One of the first books I reviewed for this blog was Stefan Zweig’s Chess Story, also published by NYRB Classics (my review here). It’s one of those books I remember so well that I can recall the lighting in the room and just how pleasant that July afternoon was nearly four years ago. Zweig’s writing is filled with a unique combination of urgency and enthusiasm, and it was with great pleasure that I recalled the early days of this blog and reconnected with Zweig through Confusion (Verwirrung der Gefühle, 1927; tr. from the German by Anthea Bell, 2009).
As I begin this review, I find myself perplexed about how much to write about the plot. The narrator of the book suffers from confusion as he attempts to establish a relationship with his brilliant teacher, but I feel the development of the plot gives the game away for the contemporary reader — we are not nearly so confused, so familiar are we with the book’s methods of revealing the central mystery. In fact, I’m betting that a brief introduction to the characters is all most of us need in order to understand what’s going on here, but in no way does this lessen the book’s impact. Zweig’s precise yet animated style recreates the confusion (as well as so many other emotions) so wonderfully that the book’s central mystery turns out to be just one of many things to explore.
Nevertheless, I promise to be as discreet as possible here, though best for you to just go get the book and read it.
When the book begins, the narrator, Roland, is an admired professor of English literature. He’s turning sixty, and everyone has chipped in to produce an expensively bound book containing all of his work. So there it is all combined and sitting on the table: early, brilliant pieces developing into mature, brilliant pieces. Those who’ve known him longest profess Roland has always been passionate about the humanities, and his gifts were always apparent.
This is far from the truth. In fact, Roland was a terrible high-school student and nearly a terrible college student. He despised the humanities and chased after more temporal delights. A brilliant moment (one of many) is when Roland has wasted away his first term of college in the intoxicating city of Berlin (which, like Walser (here), he calls a “giantess”); while Roland is in the middle of some activity with a girl, his father drops by his cramped living space. The two of them share silent embarrassment as the father pretends to ignore what has been going on and the son shuffles the girl out of the apartment, the wind of her passage making the drawn curtain billow a bit. But his father hasn’t come to berate his son; it’s simply time to move on, and he actually manages to inspire his son to have another go at college, but this time in a provincial town.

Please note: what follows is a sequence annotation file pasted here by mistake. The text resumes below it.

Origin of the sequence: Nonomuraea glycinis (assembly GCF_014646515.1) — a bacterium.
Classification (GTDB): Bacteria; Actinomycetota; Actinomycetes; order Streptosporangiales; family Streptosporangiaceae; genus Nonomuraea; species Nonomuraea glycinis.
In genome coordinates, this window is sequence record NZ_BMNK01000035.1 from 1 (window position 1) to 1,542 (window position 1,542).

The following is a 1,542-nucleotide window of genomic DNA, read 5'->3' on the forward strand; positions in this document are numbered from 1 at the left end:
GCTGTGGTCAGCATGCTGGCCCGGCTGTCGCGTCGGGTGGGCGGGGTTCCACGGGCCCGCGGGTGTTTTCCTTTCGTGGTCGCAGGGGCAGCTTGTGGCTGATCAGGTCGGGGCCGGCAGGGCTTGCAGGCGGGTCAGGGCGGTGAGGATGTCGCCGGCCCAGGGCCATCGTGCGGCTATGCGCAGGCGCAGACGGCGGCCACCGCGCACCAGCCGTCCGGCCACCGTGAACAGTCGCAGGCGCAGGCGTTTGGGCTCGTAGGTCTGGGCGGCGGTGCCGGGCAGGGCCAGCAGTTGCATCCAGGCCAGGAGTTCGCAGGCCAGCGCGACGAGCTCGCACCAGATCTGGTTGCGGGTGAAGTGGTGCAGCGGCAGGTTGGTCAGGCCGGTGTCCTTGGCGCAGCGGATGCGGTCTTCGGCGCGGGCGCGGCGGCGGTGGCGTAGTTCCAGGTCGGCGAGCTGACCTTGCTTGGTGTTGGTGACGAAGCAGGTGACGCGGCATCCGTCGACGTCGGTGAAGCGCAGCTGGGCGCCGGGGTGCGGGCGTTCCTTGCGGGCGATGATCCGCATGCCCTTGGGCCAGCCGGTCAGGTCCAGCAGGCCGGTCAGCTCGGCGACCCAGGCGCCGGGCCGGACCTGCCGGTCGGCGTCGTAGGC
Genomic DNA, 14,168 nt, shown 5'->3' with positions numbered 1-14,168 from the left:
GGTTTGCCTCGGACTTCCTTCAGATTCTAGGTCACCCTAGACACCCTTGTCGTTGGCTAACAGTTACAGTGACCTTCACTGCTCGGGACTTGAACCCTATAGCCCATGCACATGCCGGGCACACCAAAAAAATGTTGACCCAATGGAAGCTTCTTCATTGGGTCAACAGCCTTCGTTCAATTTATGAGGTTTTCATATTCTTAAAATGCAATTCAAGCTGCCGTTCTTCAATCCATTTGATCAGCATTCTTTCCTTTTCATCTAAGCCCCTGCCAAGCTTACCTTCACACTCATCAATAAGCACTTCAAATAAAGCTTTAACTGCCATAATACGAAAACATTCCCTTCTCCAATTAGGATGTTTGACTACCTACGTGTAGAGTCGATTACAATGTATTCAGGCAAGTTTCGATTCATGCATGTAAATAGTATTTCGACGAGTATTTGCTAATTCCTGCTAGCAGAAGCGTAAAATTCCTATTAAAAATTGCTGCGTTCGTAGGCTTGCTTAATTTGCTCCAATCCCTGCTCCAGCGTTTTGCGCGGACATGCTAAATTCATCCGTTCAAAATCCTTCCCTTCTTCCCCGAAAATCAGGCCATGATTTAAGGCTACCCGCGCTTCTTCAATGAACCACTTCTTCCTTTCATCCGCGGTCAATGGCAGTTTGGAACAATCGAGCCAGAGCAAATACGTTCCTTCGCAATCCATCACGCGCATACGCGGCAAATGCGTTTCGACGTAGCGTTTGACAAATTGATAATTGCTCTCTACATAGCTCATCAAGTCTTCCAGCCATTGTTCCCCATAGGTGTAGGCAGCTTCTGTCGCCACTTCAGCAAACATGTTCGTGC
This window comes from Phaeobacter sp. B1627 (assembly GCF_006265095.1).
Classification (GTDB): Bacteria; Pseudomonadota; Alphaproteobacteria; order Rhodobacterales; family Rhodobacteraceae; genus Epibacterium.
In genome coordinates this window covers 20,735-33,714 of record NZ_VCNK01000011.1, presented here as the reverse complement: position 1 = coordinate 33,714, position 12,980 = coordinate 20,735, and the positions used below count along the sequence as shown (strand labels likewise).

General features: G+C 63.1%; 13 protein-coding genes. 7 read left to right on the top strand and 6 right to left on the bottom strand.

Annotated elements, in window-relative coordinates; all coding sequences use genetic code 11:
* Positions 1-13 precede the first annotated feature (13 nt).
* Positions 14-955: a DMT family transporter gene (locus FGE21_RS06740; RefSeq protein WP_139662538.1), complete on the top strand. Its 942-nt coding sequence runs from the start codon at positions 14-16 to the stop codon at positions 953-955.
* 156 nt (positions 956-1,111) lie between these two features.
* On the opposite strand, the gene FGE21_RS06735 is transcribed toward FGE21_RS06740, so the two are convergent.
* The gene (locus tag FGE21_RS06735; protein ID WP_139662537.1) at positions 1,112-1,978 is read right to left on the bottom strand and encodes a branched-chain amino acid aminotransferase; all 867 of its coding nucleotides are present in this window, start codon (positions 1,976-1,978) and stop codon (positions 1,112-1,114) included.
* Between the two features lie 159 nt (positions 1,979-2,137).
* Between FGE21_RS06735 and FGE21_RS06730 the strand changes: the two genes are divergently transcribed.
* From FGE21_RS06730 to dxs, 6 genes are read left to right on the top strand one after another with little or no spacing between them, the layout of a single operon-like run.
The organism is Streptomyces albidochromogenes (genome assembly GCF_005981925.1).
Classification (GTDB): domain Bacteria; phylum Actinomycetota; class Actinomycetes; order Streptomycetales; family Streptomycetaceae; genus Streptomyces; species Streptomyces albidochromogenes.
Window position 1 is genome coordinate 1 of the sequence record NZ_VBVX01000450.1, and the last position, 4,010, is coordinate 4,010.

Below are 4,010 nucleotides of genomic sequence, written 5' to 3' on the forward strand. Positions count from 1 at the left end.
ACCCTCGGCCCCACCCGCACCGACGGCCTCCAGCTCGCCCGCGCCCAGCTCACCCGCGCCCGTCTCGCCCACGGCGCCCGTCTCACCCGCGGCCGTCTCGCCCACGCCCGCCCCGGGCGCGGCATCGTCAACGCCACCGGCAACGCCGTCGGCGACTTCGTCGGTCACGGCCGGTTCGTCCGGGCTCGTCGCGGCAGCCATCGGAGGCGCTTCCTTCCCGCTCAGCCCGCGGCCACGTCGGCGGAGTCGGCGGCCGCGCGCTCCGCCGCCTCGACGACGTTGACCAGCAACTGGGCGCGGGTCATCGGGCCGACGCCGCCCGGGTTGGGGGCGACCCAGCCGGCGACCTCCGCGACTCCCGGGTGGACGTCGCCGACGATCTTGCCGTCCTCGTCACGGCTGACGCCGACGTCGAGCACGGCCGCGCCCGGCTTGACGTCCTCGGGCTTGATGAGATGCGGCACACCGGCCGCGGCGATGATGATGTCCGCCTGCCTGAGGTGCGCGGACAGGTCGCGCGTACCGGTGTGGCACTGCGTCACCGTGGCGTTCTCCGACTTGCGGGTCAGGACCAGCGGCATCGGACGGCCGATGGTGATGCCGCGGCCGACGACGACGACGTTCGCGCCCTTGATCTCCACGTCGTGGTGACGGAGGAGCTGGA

When Roland arrives, he goes to visit one of his professor’s class while it is in progress. The professor is lecturing on Shakespeare, and it is indeed an inspirational speech, filled with the elderly man’s convincing passion. It turns out the older man’s boarding house has an extra room, and he invites Roland to take his meager belongings there. For Roland, this is where it all begins. When, later in life, he looks at that expensive book collecting all of his work, he thinks, “The book covers everything else, but not the man who gave me the gift of language and with whose tongue I speak: and suddenly I feel to blame for this craven silence.” So Roland, determined once and for all to tell this tale, becomes poetics: “As in Homeric days, then, I will give that beloved shade my own blood to drink, so that he may speak to me again, and although he grew old and died long ago, be with me now that I too am growing old.”
So intensely does Roland feel his professor’s passion that he dives headlong into his studies, giving up every other pleasure he’s ever known. He’s voracious, trying to ingest everything at once, reading one book after another, “intoxicated by each of them, never sated by any.” All of this is a pleasantly told coming-of-age story, and then Roland decides to take one day off from his studies to go swimming. His passion for physical sport slightly reawakened, he chases after a young woman with a boyish figure. It turns out, this is his professor’s wife, a figure who is always just on his periphery at the boarding house, not that he’s taken much time to focus on anything other than his studies.
But this changes the household dynamic significantly. Suddenly, his professor has a life beyond Shakespeare, and Roland “imagines, against his will, their private life, more mystery.” And Roland finds himself getting ever closer to the center of it all.
Confusion is a great book about the development of passion, both physical and for the life of the mind. I felt that in the end Zweig over-explained things a bit too much (again, this could be because it’s easy to guess what is going on from early in the brief book), but it’s a sad story, well told and very much worth reading.